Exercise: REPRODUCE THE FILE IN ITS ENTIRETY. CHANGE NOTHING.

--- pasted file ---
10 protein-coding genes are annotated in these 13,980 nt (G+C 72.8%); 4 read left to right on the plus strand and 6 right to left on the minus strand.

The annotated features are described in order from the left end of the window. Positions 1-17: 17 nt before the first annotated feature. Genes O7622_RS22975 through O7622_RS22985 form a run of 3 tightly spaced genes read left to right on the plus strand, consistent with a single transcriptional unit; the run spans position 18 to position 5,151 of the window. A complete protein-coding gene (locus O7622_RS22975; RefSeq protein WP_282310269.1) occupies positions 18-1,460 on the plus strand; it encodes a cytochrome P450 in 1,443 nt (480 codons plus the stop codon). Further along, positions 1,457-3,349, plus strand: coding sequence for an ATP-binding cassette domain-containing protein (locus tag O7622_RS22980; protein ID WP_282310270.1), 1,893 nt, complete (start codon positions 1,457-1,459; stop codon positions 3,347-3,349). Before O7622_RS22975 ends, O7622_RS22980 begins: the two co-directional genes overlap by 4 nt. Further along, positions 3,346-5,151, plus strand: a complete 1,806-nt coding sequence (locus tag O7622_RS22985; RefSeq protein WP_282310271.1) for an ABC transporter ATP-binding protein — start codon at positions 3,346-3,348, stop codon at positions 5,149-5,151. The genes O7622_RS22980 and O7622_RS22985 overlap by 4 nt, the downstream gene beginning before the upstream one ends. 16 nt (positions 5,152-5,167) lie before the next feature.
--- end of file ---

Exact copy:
10 protein-coding genes are annotated in these 13,980 nt (G+C 72.8%); 4 read left to right on the plus strand and 6 right to left on the minus strand.

The annotated features are described in order from the left end of the window. Positions 1-17: 17 nt before the first annotated feature. Genes O7622_RS22975 through O7622_RS22985 form a run of 3 tightly spaced genes read left to right on the plus strand, consistent with a single transcriptional unit; the run spans position 18 to position 5,151 of the window. A complete protein-coding gene (locus O7622_RS22975; RefSeq protein WP_282310269.1) occupies positions 18-1,460 on the plus strand; it encodes a cytochrome P450 in 1,443 nt (480 codons plus the stop codon). Further along, positions 1,457-3,349, plus strand: coding sequence for an ATP-binding cassette domain-containing protein (locus tag O7622_RS22980; protein ID WP_282310270.1), 1,893 nt, complete (start codon positions 1,457-1,459; stop codon positions 3,347-3,349). Before O7622_RS22975 ends, O7622_RS22980 begins: the two co-directional genes overlap by 4 nt. Further along, positions 3,346-5,151, plus strand: a complete 1,806-nt coding sequence (locus tag O7622_RS22985; RefSeq protein WP_282310271.1) for an ABC transporter ATP-binding protein — start codon at positions 3,346-3,348, stop codon at positions 5,149-5,151. The genes O7622_RS22980 and O7622_RS22985 overlap by 4 nt, the downstream gene beginning before the upstream one ends. 16 nt (positions 5,152-5,167) lie before the next feature.